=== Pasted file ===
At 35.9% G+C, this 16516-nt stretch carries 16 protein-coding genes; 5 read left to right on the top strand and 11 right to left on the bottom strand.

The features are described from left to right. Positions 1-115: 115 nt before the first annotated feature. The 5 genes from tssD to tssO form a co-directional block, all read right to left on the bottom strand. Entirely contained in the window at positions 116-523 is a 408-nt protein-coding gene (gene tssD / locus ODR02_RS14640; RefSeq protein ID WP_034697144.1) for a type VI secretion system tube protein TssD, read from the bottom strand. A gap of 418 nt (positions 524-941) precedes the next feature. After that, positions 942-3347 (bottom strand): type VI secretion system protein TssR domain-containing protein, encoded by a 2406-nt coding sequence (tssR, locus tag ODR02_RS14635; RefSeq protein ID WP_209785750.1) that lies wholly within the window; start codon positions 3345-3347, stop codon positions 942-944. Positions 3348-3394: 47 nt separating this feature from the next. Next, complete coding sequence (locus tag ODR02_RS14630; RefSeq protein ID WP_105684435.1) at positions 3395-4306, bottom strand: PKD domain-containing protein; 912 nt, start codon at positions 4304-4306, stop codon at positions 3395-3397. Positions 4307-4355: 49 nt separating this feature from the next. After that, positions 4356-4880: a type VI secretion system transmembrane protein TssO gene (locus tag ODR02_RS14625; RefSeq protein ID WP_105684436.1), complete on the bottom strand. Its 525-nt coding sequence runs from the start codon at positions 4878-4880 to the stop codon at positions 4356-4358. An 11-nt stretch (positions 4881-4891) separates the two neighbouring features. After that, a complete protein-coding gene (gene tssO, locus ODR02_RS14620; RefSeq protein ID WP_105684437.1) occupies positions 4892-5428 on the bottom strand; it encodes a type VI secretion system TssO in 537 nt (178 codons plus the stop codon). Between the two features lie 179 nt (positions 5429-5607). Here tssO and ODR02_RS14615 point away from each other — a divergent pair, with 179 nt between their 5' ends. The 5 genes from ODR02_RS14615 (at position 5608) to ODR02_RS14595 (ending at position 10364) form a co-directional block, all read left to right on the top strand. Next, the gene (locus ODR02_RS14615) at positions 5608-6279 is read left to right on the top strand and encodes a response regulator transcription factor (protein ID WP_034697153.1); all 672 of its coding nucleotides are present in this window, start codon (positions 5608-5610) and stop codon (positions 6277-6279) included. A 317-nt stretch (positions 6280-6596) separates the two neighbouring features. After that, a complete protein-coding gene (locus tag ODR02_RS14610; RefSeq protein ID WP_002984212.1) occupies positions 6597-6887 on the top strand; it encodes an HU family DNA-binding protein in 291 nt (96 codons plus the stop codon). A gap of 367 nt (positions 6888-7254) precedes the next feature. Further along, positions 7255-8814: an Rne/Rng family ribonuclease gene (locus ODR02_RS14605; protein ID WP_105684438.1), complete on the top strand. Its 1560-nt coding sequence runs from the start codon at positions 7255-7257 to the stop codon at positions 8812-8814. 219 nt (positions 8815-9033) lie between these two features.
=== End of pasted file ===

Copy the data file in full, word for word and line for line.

At 35.9% G+C, this 16516-nt stretch carries 16 protein-coding genes; 5 read left to right on the top strand and 11 right to left on the bottom strand.

The features are described from left to right. Positions 1-115: 115 nt before the first annotated feature. The 5 genes from tssD to tssO form a co-directional block, all read right to left on the bottom strand. Entirely contained in the window at positions 116-523 is a 408-nt protein-coding gene (gene tssD / locus ODR02_RS14640; RefSeq protein ID WP_034697144.1) for a type VI secretion system tube protein TssD, read from the bottom strand. A gap of 418 nt (positions 524-941) precedes the next feature. After that, positions 942-3347 (bottom strand): type VI secretion system protein TssR domain-containing protein, encoded by a 2406-nt coding sequence (tssR, locus tag ODR02_RS14635; RefSeq protein ID WP_209785750.1) that lies wholly within the window; start codon positions 3345-3347, stop codon positions 942-944. Positions 3348-3394: 47 nt separating this feature from the next. Next, complete coding sequence (locus tag ODR02_RS14630; RefSeq protein ID WP_105684435.1) at positions 3395-4306, bottom strand: PKD domain-containing protein; 912 nt, start codon at positions 4304-4306, stop codon at positions 3395-3397. Positions 4307-4355: 49 nt separating this feature from the next. After that, positions 4356-4880: a type VI secretion system transmembrane protein TssO gene (locus tag ODR02_RS14625; RefSeq protein ID WP_105684436.1), complete on the bottom strand. Its 525-nt coding sequence runs from the start codon at positions 4878-4880 to the stop codon at positions 4356-4358. An 11-nt stretch (positions 4881-4891) separates the two neighbouring features. After that, a complete protein-coding gene (gene tssO, locus ODR02_RS14620; RefSeq protein ID WP_105684437.1) occupies positions 4892-5428 on the bottom strand; it encodes a type VI secretion system TssO in 537 nt (178 codons plus the stop codon). Between the two features lie 179 nt (positions 5429-5607). Here tssO and ODR02_RS14615 point away from each other — a divergent pair, with 179 nt between their 5' ends. The 5 genes from ODR02_RS14615 (at position 5608) to ODR02_RS14595 (ending at position 10364) form a co-directional block, all read left to right on the top strand. Next, the gene (locus ODR02_RS14615) at positions 5608-6279 is read left to right on the top strand and encodes a response regulator transcription factor (protein ID WP_034697153.1); all 672 of its coding nucleotides are present in this window, start codon (positions 5608-5610) and stop codon (positions 6277-6279) included. A 317-nt stretch (positions 6280-6596) separates the two neighbouring features. After that, a complete protein-coding gene (locus tag ODR02_RS14610; RefSeq protein ID WP_002984212.1) occupies positions 6597-6887 on the top strand; it encodes an HU family DNA-binding protein in 291 nt (96 codons plus the stop codon). A gap of 367 nt (positions 6888-7254) precedes the next feature. Further along, positions 7255-8814: an Rne/Rng family ribonuclease gene (locus ODR02_RS14605; protein ID WP_105684438.1), complete on the top strand. Its 1560-nt coding sequence runs from the start codon at positions 7255-7257 to the stop codon at positions 8812-8814. 219 nt (positions 8815-9033) lie between these two features.